The Contribution of Social and Environmental Factors to Race Differences in Dental Services Use

Colby H. Eisen, Janice V. Bowie, Darrell J. Gaskin, Thomas A. LaVeist, Roland J. Thorpe

Research output: Contribution to journalArticle

Abstract

Dental services use is a public health issue that varies by race. African Americans are less likely than whites to make use of these services. While several explanations exist, little is known about the role of segregation in understanding this race difference. Most research does not account for the confounding of race, socioeconomic status, and segregation. Using cross-sectional data from the Exploring Health Disparities in Integrated Communities Study, we examined the relationship between race and dental services use. Our primary outcome of interest was dental services use within 2 years. Our main independent variable was self-identified race. Of the 1408 study participants, 59.3 % were African American. More African Americans used dental services within 2 years than whites. After adjusting for age, gender, marital status, income, education, insurance, self-rated health, and number of comorbidities, African Americans had greater odds of having used services (odds ratio = 1.48, 95 % confidence interval 1.16, 1.89) within 2 years. Within this low-income racially integrated sample, African Americans participated in dental services more than whites. Place of living is an important factor to consider when seeking to understand race differences in dental service use.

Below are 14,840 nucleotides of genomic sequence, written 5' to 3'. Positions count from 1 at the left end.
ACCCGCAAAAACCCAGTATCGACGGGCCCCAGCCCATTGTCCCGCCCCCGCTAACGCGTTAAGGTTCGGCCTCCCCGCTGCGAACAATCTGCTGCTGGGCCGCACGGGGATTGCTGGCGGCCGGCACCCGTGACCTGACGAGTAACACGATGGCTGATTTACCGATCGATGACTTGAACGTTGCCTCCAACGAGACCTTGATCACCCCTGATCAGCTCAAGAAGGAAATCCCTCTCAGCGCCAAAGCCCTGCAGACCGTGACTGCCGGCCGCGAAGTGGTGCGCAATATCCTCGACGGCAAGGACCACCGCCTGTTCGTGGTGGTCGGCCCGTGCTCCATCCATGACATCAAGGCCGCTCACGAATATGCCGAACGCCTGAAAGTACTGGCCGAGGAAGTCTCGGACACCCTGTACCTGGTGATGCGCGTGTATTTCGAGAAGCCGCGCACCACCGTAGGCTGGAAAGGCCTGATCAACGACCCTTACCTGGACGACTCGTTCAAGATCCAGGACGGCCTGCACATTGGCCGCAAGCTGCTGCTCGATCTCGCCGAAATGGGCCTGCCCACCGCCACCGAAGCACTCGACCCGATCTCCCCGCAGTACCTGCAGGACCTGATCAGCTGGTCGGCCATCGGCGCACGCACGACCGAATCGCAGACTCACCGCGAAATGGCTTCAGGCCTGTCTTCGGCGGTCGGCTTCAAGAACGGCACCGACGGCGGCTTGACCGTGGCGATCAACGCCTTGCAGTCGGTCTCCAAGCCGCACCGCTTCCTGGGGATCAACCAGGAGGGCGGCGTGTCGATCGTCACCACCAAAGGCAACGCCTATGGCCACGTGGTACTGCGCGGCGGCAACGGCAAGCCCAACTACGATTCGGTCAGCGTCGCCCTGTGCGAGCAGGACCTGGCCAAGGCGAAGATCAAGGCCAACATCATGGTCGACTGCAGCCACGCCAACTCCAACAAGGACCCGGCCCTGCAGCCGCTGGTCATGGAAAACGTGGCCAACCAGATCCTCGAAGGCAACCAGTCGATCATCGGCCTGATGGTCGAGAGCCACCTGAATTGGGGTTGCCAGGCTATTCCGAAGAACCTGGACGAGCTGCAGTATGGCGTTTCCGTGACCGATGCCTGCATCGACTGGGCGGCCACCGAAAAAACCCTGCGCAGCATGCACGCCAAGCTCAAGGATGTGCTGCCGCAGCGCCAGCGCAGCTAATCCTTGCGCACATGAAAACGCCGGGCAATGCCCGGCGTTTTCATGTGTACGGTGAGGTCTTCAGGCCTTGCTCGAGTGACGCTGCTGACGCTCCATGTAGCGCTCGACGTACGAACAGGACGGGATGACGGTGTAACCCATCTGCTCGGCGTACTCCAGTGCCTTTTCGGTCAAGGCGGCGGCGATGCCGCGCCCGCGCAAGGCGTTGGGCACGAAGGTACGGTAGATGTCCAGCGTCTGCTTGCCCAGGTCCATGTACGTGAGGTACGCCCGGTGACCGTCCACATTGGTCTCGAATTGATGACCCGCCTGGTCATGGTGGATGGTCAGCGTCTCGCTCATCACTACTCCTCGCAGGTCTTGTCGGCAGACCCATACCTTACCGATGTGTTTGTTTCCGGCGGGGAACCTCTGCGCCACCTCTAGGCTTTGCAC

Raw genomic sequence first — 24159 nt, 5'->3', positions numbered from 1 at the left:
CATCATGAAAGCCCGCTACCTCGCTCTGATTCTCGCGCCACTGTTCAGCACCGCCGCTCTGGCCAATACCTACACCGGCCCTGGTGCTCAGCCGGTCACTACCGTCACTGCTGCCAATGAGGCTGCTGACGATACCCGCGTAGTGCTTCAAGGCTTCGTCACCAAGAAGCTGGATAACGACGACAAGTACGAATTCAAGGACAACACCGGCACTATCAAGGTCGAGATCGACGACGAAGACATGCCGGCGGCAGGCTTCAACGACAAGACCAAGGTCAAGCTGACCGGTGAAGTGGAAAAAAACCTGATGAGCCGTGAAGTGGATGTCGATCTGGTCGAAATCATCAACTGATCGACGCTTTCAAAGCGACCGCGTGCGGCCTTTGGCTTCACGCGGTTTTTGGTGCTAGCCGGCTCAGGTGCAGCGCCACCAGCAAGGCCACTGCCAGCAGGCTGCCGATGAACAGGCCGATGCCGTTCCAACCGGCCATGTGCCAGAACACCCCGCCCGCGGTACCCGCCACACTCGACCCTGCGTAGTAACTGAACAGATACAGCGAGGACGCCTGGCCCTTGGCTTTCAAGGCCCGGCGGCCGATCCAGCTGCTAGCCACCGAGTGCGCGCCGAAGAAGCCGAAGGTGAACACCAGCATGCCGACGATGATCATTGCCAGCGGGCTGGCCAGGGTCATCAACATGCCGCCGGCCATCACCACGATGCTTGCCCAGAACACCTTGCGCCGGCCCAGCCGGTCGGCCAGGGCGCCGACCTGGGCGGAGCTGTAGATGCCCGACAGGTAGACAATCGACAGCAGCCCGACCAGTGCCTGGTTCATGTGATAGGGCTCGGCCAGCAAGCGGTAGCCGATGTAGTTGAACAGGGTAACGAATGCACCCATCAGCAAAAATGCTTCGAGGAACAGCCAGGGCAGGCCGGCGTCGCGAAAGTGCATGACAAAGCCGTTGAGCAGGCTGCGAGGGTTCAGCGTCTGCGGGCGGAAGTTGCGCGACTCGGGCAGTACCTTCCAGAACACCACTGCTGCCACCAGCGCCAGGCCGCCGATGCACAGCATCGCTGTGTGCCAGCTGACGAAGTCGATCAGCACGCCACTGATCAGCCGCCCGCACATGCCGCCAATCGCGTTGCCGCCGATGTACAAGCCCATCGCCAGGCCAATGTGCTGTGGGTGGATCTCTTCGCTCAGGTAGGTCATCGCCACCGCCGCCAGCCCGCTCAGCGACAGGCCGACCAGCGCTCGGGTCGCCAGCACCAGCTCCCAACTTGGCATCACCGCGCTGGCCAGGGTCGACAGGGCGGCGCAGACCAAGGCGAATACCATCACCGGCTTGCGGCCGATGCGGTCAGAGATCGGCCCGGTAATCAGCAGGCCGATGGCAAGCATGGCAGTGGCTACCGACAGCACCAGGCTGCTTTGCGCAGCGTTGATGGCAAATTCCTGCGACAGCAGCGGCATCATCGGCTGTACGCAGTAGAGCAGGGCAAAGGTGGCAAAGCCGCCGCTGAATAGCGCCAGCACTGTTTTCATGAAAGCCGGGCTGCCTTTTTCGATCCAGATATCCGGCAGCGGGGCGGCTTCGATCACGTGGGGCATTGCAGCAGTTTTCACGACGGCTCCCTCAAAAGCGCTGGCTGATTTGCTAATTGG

Original languageEnglish (US)
Pages (from-to)415-421
Number of pages7
JournalJournal of Urban Health
Volume92
Issue number3
DOIs
StatePublished - Jun 5 2015

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Keywords

  • African Americans
  • Dental care
  • Health status disparities
  • Healthcare disparities
  • Minority groups
  • Oral health
  • Social environment
  • Vulnerable populations

ASJC Scopus subject areas

  • Health(social science)
  • Urban Studies
  • Public Health, Environmental and Occupational Health

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